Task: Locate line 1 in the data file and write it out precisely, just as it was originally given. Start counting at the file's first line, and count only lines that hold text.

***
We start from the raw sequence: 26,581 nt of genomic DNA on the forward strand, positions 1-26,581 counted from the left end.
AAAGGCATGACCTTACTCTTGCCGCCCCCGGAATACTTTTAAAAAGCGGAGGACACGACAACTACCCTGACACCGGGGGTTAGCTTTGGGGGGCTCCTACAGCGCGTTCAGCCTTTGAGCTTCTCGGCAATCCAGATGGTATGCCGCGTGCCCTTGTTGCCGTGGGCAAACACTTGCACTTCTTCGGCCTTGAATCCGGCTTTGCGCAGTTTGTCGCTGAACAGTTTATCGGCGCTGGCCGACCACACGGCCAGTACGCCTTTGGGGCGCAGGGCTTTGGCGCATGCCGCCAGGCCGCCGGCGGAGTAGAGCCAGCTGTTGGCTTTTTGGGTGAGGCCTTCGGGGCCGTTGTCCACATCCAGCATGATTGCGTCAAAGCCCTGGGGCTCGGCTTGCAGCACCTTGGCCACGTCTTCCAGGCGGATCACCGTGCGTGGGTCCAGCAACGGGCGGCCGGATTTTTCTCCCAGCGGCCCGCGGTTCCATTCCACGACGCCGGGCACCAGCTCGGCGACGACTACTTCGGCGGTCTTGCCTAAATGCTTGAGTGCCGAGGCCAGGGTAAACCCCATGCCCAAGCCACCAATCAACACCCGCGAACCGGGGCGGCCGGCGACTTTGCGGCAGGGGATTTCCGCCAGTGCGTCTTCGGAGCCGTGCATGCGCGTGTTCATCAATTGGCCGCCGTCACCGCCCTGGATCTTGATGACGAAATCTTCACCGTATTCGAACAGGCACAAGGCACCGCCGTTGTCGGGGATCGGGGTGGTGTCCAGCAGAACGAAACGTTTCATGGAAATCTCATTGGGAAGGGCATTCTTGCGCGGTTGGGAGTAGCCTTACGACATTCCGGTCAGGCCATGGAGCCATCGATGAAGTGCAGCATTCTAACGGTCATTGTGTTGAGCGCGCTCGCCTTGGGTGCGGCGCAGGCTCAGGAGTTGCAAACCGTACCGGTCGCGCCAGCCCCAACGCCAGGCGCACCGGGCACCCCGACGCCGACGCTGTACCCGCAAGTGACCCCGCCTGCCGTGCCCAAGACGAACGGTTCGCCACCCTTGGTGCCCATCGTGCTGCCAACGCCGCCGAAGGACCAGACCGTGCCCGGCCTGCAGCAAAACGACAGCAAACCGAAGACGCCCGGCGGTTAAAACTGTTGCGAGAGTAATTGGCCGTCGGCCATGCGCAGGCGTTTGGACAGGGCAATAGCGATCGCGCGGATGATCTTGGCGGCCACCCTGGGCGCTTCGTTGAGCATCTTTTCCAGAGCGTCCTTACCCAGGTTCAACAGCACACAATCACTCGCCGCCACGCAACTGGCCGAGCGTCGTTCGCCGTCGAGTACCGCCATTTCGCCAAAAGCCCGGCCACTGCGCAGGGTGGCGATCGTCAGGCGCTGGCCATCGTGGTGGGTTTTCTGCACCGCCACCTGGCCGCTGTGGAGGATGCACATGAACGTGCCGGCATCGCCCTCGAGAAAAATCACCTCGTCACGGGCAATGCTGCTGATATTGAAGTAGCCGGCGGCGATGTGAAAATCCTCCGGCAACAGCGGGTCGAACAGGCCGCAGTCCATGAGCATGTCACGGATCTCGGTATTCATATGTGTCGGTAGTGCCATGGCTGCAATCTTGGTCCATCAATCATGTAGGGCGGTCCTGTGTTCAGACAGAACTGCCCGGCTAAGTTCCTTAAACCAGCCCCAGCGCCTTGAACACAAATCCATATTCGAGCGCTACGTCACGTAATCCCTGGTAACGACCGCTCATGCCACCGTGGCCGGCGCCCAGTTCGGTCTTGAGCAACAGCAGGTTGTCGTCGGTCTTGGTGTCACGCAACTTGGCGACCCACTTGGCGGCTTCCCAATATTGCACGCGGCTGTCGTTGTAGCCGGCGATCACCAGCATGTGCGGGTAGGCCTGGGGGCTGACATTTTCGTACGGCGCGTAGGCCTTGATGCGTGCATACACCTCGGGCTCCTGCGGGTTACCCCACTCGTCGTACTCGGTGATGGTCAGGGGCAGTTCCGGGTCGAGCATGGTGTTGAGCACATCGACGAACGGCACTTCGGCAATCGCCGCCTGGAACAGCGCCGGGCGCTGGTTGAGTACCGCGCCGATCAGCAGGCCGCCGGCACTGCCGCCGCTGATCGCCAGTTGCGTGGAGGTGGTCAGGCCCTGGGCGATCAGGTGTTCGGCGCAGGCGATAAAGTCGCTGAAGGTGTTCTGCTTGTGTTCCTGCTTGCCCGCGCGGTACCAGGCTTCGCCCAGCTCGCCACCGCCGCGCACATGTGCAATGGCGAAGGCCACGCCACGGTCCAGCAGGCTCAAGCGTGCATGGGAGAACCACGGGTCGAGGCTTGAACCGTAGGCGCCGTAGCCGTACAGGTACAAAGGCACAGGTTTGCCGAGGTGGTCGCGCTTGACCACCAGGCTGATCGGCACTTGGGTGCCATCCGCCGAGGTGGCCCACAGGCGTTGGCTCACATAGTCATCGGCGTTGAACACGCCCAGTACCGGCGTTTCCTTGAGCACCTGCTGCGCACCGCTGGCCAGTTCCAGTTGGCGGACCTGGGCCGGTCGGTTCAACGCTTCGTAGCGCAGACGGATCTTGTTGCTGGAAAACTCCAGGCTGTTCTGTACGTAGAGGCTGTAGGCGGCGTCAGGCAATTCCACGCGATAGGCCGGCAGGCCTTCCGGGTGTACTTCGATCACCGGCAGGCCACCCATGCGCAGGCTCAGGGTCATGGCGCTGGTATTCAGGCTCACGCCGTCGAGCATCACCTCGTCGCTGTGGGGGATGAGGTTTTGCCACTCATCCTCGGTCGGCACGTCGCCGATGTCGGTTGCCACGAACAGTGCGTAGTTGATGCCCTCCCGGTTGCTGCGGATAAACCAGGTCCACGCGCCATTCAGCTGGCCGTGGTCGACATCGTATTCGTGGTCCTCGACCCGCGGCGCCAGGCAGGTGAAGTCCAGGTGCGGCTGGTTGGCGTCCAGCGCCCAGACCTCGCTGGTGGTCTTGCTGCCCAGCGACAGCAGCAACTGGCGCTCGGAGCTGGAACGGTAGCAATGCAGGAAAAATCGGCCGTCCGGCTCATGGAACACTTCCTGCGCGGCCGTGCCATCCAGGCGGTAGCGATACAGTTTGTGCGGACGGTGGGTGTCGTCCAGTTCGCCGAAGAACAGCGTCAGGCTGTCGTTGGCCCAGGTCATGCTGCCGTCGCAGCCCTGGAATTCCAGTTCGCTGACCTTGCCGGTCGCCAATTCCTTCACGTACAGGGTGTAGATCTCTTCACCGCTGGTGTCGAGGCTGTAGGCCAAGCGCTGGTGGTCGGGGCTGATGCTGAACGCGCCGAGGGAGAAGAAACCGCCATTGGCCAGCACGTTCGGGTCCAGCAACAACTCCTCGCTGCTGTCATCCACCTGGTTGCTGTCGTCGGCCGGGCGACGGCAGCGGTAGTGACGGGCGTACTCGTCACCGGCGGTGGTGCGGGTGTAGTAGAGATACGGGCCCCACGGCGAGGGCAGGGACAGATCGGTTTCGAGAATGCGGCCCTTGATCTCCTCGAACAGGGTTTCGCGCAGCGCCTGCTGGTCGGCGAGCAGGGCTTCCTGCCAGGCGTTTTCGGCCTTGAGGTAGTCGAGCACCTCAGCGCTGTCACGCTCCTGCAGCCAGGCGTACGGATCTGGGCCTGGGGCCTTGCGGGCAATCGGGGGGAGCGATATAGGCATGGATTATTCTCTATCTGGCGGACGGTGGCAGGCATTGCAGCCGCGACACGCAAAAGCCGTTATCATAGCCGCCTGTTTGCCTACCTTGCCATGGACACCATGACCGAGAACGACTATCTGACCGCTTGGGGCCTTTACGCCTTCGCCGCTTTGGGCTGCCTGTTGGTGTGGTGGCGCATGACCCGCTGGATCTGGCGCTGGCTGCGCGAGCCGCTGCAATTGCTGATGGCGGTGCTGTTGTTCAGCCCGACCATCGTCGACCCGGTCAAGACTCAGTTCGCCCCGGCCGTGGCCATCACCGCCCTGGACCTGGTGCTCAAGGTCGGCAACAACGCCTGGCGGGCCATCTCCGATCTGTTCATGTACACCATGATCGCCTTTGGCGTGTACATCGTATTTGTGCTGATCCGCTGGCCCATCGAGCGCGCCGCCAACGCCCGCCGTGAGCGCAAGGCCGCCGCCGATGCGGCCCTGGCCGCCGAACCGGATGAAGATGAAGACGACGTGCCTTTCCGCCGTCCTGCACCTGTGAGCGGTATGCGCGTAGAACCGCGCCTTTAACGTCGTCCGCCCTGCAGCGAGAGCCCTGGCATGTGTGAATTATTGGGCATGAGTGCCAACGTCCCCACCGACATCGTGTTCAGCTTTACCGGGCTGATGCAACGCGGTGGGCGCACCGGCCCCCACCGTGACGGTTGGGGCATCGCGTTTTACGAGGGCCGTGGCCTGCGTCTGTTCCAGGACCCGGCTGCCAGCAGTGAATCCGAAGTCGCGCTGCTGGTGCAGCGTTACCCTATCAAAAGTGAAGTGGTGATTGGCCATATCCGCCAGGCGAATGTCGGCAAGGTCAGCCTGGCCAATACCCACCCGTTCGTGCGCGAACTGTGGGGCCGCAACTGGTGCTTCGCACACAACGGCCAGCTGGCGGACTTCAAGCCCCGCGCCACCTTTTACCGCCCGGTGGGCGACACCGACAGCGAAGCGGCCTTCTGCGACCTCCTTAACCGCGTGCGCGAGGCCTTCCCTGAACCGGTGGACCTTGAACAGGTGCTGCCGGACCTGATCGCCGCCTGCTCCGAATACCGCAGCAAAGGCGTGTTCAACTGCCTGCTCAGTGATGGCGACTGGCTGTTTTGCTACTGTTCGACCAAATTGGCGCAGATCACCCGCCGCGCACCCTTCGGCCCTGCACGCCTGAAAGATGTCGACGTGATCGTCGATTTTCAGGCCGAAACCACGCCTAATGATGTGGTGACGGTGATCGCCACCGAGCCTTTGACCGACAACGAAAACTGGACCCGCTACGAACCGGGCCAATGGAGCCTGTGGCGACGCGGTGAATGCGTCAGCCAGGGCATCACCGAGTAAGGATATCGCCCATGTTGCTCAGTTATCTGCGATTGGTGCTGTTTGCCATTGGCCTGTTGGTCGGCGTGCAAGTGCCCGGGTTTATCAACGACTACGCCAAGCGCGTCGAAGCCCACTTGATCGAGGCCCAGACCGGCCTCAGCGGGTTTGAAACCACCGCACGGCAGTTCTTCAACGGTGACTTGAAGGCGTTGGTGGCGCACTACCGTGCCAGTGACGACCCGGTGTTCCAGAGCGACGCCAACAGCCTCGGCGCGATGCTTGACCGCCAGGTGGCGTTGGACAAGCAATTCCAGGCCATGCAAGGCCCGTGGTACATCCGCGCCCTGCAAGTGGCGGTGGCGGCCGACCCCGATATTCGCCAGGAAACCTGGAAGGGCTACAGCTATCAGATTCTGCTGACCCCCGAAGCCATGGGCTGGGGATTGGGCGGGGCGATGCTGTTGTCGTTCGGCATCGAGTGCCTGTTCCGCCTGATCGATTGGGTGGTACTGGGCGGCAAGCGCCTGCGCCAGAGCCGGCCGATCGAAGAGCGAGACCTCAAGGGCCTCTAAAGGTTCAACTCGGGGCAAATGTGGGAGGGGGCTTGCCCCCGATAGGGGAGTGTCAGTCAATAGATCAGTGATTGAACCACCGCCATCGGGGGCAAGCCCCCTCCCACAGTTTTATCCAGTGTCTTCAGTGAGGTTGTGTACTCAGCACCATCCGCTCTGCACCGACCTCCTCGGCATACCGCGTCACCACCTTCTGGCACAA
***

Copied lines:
We start from the raw sequence: 26,581 nt of genomic DNA on the forward strand, positions 1-26,581 counted from the left end.